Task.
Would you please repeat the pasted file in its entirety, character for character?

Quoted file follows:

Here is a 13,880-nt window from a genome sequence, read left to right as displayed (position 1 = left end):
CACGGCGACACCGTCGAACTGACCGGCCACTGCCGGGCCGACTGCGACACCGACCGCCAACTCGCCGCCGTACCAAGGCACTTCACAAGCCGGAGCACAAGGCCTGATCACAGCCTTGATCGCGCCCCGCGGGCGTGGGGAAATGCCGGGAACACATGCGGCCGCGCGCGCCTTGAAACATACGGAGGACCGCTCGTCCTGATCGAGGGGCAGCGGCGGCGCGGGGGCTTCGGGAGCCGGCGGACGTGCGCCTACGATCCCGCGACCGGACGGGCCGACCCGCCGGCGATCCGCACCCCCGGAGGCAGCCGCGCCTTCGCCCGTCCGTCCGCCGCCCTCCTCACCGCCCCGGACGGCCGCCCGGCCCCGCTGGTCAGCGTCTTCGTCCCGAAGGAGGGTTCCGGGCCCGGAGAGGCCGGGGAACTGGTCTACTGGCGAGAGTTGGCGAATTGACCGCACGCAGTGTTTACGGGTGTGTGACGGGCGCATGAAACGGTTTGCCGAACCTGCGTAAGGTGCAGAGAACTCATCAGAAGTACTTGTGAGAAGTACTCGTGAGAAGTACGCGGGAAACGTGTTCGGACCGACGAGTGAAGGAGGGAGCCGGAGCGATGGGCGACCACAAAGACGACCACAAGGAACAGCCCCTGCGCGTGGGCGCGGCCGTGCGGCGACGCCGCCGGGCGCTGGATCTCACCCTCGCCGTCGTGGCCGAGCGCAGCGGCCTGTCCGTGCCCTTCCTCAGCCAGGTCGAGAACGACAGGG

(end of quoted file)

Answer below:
Here is a 13,880-nt window from a genome sequence, read left to right as displayed (position 1 = left end):
CACGGCGACACCGTCGAACTGACCGGCCACTGCCGGGCCGACTGCGACACCGACCGCCAACTCGCCGCCGTACCAAGGCACTTCACAAGCCGGAGCACAAGGCCTGATCACAGCCTTGATCGCGCCCCGCGGGCGTGGGGAAATGCCGGGAACACATGCGGCCGCGCGCGCCTTGAAACATACGGAGGACCGCTCGTCCTGATCGAGGGGCAGCGGCGGCGCGGGGGCTTCGGGAGCCGGCGGACGTGCGCCTACGATCCCGCGACCGGACGGGCCGACCCGCCGGCGATCCGCACCCCCGGAGGCAGCCGCGCCTTCGCCCGTCCGTCCGCCGCCCTCCTCACCGCCCCGGACGGCCGCCCGGCCCCGCTGGTCAGCGTCTTCGTCCCGAAGGAGGGTTCCGGGCCCGGAGAGGCCGGGGAACTGGTCTACTGGCGAGAGTTGGCGAATTGACCGCACGCAGTGTTTACGGGTGTGTGACGGGCGCATGAAACGGTTTGCCGAACCTGCGTAAGGTGCAGAGAACTCATCAGAAGTACTTGTGAGAAGTACTCGTGAGAAGTACGCGGGAAACGTGTTCGGACCGACGAGTGAAGGAGGGAGCCGGAGCGATGGGCGACCACAAAGACGACCACAAGGAACAGCCCCTGCGCGTGGGCGCGGCCGTGCGGCGACGCCGCCGGGCGCTGGATCTCACCCTCGCCGTCGTGGCCGAGCGCAGCGGCCTGTCCGTGCCCTTCCTCAGCCAGGTCGAGAACGACAGGG